MATHUR IN THE MOOD OF
THE SPIRITUAL TEACHER
I am the
Self residing in the hearts of all creatures; I am the
beginning, the middle and the end of beings.
— Gita X. 20.
There was great rejoicing that year on the occasion of the worship of Mother Durga at the Janbazar house of Mathur. For, although year after year the same indescribable bliss was shared by all — the old and the young, the ladies and gentlemen — here was something special this year at the time of the worship of the divine Mother of the universe — “father” had graced the occasion with his holy presence, and had enhanced that bliss a thousand times. There was, therefore, no limit to their rejoicings. Just as a child, beside itself with joy and free from fear, makes importunate requests to its mother and without a cause laughs, dances and does such other things before her, so did “father”, the unique child of the divine Mother, behave under the influence of his divine mood incessantly experiencing the direct manifestation of the Mother in the image. And the image appeared to be living and smiling and to be made of light. Again, the manifestation of the Mother in that image and the manifestation of the same Mother in the Master’s divine body and mind combined together to fill the atmosphere of the worship hall with an indescribable and indefinable divine Presence, felt even by the dullest minds. This evident Presence in the worship hall appeared to have illumined not only the hall, but the hearts of every member and every nook and corner of the entire house and lent a unique beauty everywhere.
And it could not but be so. For, just as the Rajasika devotion of the wealthy Mathur left nothing to be desired in the collection and arrangement of the material requisites of the worship (such as flowers, fruits, roots and sweets; the decoration of the image with valuable clothes and ornaments, and of the walls, doors and floors of the house with green leaves, flowers, flags and buntings; and the provision of musical instruments, such as flutes and the like), so again the divine spirit in the wonderful Master, penetrating all these inert material things, had indeed breathed a joyous life into them all. The calm beauty suggested by the ochre cloth of the austere monks in the sublime setting of the grand clumps of the evergreen deodars in the snow-covered Himalayas; the tender beauty of a beautiful suckling on the breast of a beautiful mother; and the wonderful glow that pure thoughts and sentiments produce in a beautiful face — had all combined together in the house of Mathur Babu. Need it be said that all these were due to the dawning of a unique good fortune on Mathur? Need it be said that the master of the house and his wife, in spite of their being busy in making proper arrangements for things pertaining to the worship, were constantly being filled with an indescribable bliss, and were feeling in their heart of hearts the grace and beauty of the holy atmosphere?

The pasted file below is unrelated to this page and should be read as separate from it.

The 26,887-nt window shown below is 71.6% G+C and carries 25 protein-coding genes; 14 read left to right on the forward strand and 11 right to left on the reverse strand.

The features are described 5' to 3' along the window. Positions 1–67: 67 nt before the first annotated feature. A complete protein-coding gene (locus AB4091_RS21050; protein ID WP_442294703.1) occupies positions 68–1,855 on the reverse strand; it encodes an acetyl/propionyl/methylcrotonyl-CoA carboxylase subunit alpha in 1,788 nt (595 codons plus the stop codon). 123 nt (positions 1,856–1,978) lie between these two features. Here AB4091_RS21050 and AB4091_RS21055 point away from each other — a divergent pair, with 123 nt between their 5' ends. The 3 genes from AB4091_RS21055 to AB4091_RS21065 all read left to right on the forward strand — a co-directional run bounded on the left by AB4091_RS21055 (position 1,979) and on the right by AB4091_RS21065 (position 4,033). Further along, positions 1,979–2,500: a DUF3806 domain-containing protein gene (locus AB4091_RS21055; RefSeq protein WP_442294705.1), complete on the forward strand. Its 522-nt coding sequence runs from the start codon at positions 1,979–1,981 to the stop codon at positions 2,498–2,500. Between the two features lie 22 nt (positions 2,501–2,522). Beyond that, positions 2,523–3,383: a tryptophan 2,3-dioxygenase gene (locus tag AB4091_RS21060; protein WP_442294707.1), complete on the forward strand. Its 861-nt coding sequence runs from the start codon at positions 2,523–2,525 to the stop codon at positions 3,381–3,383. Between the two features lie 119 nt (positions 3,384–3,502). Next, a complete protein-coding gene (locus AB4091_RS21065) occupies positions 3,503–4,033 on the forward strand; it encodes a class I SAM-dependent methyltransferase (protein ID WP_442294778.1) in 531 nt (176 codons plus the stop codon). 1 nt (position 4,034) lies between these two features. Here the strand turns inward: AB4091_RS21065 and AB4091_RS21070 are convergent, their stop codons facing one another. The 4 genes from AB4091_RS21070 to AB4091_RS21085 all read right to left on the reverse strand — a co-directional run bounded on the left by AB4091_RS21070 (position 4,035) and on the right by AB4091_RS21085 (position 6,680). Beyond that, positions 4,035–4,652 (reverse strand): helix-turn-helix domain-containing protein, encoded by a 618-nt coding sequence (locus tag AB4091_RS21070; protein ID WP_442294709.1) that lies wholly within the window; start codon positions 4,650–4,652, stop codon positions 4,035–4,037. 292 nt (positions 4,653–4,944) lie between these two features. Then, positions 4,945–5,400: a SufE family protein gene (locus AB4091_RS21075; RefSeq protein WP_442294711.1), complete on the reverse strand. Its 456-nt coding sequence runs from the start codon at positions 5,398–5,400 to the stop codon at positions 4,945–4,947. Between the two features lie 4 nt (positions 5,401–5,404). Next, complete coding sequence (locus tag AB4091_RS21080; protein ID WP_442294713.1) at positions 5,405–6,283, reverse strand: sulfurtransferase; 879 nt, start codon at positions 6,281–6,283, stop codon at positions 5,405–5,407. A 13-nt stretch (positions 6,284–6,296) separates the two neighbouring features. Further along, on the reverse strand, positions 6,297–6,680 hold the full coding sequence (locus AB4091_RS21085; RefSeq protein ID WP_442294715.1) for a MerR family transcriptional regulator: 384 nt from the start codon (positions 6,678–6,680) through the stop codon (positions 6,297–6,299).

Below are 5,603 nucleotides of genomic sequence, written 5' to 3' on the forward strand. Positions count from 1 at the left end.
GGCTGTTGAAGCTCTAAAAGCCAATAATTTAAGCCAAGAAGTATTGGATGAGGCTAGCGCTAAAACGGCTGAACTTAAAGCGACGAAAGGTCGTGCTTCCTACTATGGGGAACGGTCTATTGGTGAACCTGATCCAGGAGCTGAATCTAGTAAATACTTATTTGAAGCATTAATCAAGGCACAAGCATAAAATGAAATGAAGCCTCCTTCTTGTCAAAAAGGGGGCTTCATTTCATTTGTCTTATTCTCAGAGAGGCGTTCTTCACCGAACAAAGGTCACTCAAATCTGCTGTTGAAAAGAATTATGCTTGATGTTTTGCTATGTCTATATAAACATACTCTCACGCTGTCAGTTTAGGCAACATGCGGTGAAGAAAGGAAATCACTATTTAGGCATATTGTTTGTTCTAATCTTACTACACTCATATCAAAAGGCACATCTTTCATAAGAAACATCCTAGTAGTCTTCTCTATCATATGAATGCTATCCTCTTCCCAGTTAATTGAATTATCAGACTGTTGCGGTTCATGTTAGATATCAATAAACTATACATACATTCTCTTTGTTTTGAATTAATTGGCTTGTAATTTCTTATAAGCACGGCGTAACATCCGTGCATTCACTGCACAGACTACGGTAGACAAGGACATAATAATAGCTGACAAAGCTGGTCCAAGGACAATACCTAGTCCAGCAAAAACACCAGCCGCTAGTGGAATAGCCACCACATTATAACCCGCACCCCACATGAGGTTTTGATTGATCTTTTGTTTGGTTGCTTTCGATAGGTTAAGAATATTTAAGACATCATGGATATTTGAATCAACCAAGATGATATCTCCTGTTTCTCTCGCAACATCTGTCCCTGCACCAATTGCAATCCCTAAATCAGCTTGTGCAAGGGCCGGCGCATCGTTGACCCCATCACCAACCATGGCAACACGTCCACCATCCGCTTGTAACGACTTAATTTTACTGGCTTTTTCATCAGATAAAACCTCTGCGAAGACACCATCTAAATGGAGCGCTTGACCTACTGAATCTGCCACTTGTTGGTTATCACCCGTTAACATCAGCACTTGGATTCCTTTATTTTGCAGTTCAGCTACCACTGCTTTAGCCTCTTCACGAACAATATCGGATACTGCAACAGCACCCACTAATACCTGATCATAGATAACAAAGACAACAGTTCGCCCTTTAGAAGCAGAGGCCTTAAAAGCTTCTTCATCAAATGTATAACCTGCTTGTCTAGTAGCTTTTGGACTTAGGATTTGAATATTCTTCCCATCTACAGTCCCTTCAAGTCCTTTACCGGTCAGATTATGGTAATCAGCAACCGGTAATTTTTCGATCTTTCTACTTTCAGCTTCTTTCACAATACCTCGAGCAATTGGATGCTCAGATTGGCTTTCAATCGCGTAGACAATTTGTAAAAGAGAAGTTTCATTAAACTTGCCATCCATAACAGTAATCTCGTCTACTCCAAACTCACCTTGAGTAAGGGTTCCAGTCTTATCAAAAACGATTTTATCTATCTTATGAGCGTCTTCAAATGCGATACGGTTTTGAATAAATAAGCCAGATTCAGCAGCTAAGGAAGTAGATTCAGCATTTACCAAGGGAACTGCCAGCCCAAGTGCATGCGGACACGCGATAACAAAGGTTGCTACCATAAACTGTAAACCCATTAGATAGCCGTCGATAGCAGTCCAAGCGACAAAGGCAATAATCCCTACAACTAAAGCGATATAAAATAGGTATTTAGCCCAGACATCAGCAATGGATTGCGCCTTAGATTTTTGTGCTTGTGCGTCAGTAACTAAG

The worship during the day came to an end. They just snatched a little time somehow to offer flowers with great delight at the holy feet of “father” and of the divine Mother.
It was dusk. Now the Arati of the Mother of the universe would begin. “Father” was then in the inner apartment and had completely forgotten his male body under the influence of a maddening spiritual mood. The only thought that expressed itself through his words and actions was, that he had all his lives and throughout the ages, been a woman companion of the divine Mother. The divine Mother was his life, his mind, his all in all; it was for the service of the Mother alone that he had assumed a body and was living his mode of life. The Master’s face was brightened with spiritual emotion and love of the Mother, and his lips were beautified with a unique smile; his looks, the movements of his hands and feet, and his gestures resembled those of women. The Master was dressed in the beautiful silken cloth given by Mathur Babu and he had put it on in the manner of a sari. Who would say that he belonged to the male sex? The beauty and complexion of the Master at that time were so charming that they overflowed, as it were, all around. That complexion assumed a brighter hue when there was a spiritual emotion, as if a light came out of his body. People could not turn their eyes away when they saw that beauty in wonder. We have heard from the Holy Mother that the colour of his body and that of the golden amulet (symbolizing his chosen Ideal) which he used to put on his holy person mingled together as it were and became one. We have also heard from the Master himself, “Ah! There was such beauty then that people used to stare at me; the chest and the face used always to be red, as if a light emanated from the body. As people used to stare, I always kept the body covered with a thick wrapper and asked the divine Mother importunately, ‘Here is your external beauty, Mother, please take it back and give me internal beauty. ’ I used to pass my hand over the body and slapping it again and again say, ‘Go in, go in’. As the result of this the exterior became pale, as you see it.”
We remember another event in the Master’s life in connection with his personal beauty. At that time the Master used to go every year to Kamarpukur and spend there three or four months in the rainy season and then return to Calcutta. He went sometimes to the house of his nephew Hriday at the village of Sihar. The path leading to Sihar lay through Jayramvati, the village of his father-in-law. The people of that village made importunate requests to him to stay there for a few days, to which he agreed. Hriday, who was highly devoted to him, used to be always with him and served him in every way.